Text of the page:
It’s Winter Preparedness Week; Are You Ready?
Posted at 11 a.m.
Winters in Virginia often are cold, snowy and icy and can bring power outages. To highlight the importance of being winter-ready, the National Weather Service and the Virginia Department of Emergency Management have set aside this week, Nov. 30 – Dec. 6 as Winter Preparedness Week.
Last week’s snow was a gentle reminder that whether we are ready or not, we do have the chance for snow — as well as ice and freezing temperatures — throughout the winter months.
Although the current National Weather Service (NWS) winter outlook indicates Virginia could have a less severe winter than last season, you still need to be sure to have emergency plans and supplies are in place.
“A significant winter storm is possible any winter in Virginia, even during those winters with overall temperatures near or above normal,” said Bill Sammler, NWS warning coordination meteorologist. “If the El Nino weather pattern happens as expected, then Virginia residents should anticipate storminess and a wetter than normal winter overall. El Nino winters are generally not snowier, but they can be, if atmospheric conditions are right. A recent example is the 2009-10 winter.”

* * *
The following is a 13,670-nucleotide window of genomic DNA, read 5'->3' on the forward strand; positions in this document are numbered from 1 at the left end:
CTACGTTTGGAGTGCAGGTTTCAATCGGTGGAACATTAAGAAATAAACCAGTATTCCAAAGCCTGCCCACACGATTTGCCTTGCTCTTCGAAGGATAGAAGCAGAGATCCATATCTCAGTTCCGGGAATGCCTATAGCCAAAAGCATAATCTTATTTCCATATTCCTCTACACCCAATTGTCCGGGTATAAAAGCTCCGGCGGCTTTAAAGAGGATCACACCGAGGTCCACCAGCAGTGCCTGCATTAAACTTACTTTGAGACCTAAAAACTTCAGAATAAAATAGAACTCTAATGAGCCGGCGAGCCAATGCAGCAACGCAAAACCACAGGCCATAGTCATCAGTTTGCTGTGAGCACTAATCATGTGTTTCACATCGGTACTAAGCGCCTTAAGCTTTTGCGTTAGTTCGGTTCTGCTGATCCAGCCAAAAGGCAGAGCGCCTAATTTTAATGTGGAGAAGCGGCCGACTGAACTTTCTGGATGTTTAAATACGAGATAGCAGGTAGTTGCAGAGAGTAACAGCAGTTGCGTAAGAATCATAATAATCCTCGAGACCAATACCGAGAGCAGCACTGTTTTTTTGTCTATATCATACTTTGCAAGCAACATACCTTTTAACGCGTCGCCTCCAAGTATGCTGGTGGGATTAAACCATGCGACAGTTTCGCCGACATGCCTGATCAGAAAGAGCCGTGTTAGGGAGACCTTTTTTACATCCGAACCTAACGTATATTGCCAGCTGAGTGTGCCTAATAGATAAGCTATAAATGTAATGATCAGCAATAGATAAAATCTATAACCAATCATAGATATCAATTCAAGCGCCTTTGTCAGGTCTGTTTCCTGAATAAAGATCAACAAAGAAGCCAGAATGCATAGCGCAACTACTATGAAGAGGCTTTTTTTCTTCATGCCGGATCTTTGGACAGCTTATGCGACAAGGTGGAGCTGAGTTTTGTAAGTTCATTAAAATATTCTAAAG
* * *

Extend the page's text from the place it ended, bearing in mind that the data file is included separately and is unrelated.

During Winter Preparedness Week, take these preparedness steps:
Make a Kit
Basic emergency supplies include:
Three days’ food that doesn’t need refrigeration or electricity to prepare it.
Three days’ water (a gallon per person per day).
A battery-powered and/or hand-crank radio with extra batteries.
A first-aid kit, prescription medications, blankets and warm clothing, and supplies for special members of your household and pet items.
A power pack for recharging cellphones and other mobile devices.
For businesses and offices, keep some bottles of water and food bars on hand.
Have a radio to hear local information about whether or not it is safe to travel. Officials may advise staying in place until it is safe to travel.
Be sure to keep an emergency kit in your car as well.
Make a Plan
Everyone needs an emergency plan:
Decide who your out-of-town emergency contact will be. Where will you meet up with family members if you can’t return home?
Get an emergency plan worksheet at www.ReadyVirginia.gov or on the new Ready Virginia app.
Visit ReadyNoVa.org and create a family emergency plan or an emergency plan for your business.
Before, during and after a winter storm, you should:
Listen to local media for information and instructions from our emergency management and public safety officials.
Be aware of winter storm watches and warnings and road conditions.
Get road condition information 24/7 by calling 511 or checking www.511Virginia.org.
If you do have to travel, remember to get where you need to be before the weather gets bad.